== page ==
First things first, I’m a Newcastle supporter. A lot of Newcastle fans see this affair as summing up a tough season for the club. With injuries piling up throughout the year to key players like Cabaye, Coloccini, Ben Arfa and Debuchy, McManaman’s challenge caused the frustration to boil over. As a result, McManaman will be the subject of some criticism for what was, undeniably, a terrible challenge. However, does the blame lie entirely with him, or are there other people to complain about?
Let’s start with the tackle itself. It’s certainly a poor first touch from Haidara, and as a result the ball is briefly there to be won. One could ask whether McManaman is even trying to tackle Haidara, or simply attempting to smash the ball clear. If he’d managed to get under the ball before Haidara’s touch, then he might have won possession. However, with Haidara so close to the ball at the time, using so much force so far off the ground can definitely be considered dangerous play. So, you have to ask yourself if McManaman simply misjudges his tackle or has some sort of malicious intent.
I don’t believe that McManaman went into the challenge trying to hurt Haidara. He misjudged the flight of the ball, which is understandable given the amount of spin before it bounces. He then mistimes the challenge horribly and in the end it was dangerous, and should be met with punishment. You still can’t justify the tackle if it was misjudged and mistimed – you can’t go in that high and that hard without expecting a red card. I don’t know if it was a rush of blood to the head or something else, but McManaman should never have tried that, no matter what.
Even players who mistime tackles this badly are allowed to admit that they were wrong. Just look at the example Ryan Shawcross set after his tackle on Aaron Ramsay – he was utterly distraught by the injury he had caused. He broke down into tears on the pitch. Callum McManaman, however, ran from the scene of the challenge and then intentionally handled the ball out of play. After such a jarring impact, I can’t believe that McManaman didn’t think to check his opponent was all right. Even if you were going for the ball, even if you didn’t see the other player, even if the ball bounced strangely or you mistimed the tackle, even if you did nothing wrong but it ended up with the other player needing a stretcher, an apology is par for the course. I don’t think McManaman’s conduct is anything like what it should be.
Wigan chairman Dave Whelan’s comments are quite interesting to say the least. He claims, firstly, that McManaman won the ball “clean as a whistle”.You only have to watch a video of the challenge to see that he does not. He clips the ball with his trailing leg, but as far as I’m aware, most footballers don’t go in at knee height with their studs up to block the ball with their standing leg. The tackle simply cannot be defended. The player perhaps can be, but the tackle was so dangerous that something has to be done.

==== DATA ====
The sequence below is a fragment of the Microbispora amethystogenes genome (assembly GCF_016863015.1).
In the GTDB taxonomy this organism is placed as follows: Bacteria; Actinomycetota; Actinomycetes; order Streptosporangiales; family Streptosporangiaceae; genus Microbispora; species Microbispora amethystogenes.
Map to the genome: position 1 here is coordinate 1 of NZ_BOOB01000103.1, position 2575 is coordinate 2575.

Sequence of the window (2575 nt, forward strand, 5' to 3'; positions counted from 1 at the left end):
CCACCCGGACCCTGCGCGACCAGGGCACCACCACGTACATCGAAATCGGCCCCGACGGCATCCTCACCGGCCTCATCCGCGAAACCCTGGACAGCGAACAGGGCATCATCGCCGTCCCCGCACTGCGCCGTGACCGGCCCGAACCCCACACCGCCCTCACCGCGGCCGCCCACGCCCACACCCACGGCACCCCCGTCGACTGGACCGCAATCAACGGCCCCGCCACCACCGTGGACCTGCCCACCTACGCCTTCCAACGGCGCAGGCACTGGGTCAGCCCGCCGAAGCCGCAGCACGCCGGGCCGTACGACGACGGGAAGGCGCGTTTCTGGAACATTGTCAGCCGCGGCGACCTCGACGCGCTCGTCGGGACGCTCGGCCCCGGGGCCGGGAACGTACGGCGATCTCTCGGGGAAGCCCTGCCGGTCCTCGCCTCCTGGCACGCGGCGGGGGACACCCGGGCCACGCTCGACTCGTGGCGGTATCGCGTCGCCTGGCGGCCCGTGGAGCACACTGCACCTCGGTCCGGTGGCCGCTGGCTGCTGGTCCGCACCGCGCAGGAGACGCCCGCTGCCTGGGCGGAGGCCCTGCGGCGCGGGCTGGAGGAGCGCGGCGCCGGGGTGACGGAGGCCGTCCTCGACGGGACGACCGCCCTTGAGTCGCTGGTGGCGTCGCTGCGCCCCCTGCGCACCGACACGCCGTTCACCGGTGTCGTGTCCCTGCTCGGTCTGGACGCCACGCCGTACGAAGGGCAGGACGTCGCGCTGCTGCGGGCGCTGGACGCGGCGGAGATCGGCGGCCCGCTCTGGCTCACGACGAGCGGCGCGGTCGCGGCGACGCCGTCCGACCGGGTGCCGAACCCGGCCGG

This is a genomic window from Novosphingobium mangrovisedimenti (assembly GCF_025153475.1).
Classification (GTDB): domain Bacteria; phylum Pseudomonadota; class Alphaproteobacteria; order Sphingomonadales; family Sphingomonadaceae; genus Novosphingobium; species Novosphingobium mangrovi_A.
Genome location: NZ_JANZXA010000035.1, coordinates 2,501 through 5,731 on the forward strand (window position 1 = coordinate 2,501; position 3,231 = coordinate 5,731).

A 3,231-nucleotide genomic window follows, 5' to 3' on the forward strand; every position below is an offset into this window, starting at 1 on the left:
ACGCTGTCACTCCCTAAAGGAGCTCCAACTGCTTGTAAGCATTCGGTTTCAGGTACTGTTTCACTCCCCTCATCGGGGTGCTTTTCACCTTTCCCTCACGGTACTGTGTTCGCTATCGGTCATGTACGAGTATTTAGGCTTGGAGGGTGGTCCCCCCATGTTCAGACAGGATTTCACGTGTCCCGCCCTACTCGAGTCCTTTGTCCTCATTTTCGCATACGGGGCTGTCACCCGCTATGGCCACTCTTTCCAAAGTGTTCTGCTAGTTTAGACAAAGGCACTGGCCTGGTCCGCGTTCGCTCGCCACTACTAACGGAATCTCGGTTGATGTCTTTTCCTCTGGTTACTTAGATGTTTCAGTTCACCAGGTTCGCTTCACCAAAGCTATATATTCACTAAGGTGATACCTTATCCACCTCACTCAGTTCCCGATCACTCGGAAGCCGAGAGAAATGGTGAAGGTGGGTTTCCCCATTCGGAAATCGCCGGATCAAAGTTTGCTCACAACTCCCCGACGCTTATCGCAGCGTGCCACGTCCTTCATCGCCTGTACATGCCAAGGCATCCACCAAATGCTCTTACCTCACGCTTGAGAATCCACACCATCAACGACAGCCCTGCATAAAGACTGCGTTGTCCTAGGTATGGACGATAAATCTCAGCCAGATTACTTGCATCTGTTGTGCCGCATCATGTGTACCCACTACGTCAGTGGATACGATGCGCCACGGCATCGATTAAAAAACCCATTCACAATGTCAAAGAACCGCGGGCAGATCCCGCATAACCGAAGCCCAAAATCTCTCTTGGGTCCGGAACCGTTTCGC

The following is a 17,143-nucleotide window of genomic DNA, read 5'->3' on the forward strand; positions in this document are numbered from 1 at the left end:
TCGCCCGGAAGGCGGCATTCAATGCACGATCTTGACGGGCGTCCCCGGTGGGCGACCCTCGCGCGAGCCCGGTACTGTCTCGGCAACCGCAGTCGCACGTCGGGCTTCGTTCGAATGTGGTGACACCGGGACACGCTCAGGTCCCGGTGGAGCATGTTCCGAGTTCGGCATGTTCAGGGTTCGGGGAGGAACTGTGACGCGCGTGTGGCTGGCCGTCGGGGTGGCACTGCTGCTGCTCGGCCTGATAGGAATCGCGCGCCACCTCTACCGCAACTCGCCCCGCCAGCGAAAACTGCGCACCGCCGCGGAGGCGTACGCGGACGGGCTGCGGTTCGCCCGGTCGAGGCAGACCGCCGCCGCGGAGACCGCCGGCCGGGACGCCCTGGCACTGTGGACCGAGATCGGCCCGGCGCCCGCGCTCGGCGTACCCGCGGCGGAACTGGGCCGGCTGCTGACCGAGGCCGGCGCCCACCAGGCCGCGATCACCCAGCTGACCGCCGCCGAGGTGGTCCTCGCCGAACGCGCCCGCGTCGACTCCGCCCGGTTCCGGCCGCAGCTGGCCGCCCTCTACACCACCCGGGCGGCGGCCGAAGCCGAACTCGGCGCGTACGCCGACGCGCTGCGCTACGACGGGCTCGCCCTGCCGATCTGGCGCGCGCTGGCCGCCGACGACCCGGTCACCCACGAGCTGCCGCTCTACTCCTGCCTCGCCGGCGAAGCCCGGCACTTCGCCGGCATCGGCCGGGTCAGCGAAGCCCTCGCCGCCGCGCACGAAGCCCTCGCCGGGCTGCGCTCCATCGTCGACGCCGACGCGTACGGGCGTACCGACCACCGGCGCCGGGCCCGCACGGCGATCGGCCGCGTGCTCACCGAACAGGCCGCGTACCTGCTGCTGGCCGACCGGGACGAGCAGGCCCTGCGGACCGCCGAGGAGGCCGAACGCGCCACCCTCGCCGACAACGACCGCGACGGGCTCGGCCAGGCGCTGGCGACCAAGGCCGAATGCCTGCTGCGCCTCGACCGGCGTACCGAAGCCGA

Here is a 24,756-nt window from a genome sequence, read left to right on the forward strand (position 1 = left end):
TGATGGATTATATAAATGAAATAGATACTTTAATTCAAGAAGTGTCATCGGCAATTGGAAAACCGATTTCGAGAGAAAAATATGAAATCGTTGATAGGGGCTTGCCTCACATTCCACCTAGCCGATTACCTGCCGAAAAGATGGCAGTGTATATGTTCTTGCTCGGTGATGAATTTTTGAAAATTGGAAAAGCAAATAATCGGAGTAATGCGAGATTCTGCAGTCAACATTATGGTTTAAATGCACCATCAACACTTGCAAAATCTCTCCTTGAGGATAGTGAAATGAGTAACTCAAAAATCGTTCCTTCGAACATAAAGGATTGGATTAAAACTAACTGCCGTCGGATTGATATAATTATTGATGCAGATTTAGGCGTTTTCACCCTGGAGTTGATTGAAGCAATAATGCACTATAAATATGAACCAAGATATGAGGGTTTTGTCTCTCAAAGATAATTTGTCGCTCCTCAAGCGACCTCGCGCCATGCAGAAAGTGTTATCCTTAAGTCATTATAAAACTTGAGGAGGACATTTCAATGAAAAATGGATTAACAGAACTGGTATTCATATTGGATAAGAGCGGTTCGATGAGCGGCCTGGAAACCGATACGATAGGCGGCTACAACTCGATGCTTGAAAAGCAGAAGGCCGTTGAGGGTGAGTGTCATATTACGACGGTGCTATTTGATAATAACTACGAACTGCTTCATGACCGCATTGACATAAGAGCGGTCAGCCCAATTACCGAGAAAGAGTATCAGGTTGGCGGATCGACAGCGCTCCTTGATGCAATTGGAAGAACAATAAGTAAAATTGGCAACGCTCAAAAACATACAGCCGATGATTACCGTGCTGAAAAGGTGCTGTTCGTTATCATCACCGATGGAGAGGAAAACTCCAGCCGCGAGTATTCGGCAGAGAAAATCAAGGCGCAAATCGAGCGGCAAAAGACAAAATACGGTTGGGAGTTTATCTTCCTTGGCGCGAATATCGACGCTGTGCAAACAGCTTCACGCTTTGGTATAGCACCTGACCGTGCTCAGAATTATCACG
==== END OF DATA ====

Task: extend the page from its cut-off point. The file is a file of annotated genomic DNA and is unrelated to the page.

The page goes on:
So where does the blame lie? Is it with the referee and his officials on the day? My immediate answer would be that Mark Halsey’s view of the incident was blocked by Mapou Yanga-Mbiwa. Newcastle boss Alan Pardew claims that he apologised at half-time for missing the incident, which seems fair enough. If none of the officials see what happened, you can’t punish the player, but you can certainly accept that a mistake has been made if a player needs a stretcher. So no, the match officials were unfortunate to miss the tackle, but took the right action given what they knew.
So, should the FA have taken action? Well, their official stance is that if an incident is seen by an official, even if not to its full extent, then retrospective action should not be taken. So, if any of the four officials looking at the game saw McManaman going for the ball, even if from an angle where they didn’t see quite how dangerous it was, then the FA should stay out of the situation. Because the assistant saw the tackle from the touchline, strictly speaking, they can’t re-referee. This has to be a wake-up call for the FA to change their rules on these sorts of incidents. McManaman deserved a red card, and the fact that he could be playing in a couple of weeks is just not right.
As far as the action that the FA did take goes, I’m not going to try to defend John Carver. His actions were out of order, and I’d say the same thing about Graham Barrow. But what I don’t understand about that is that they were both punished at the time by Mark Halsey. He saw their actions and sent them to the stands, and yet the FA still feel the need to apply extra punishment for them. How is that re-refereeing any more than banning McManaman? Derek Llambias may have had a point when he claimed that the FA’s disciplinary process is “not fit for purpose”.
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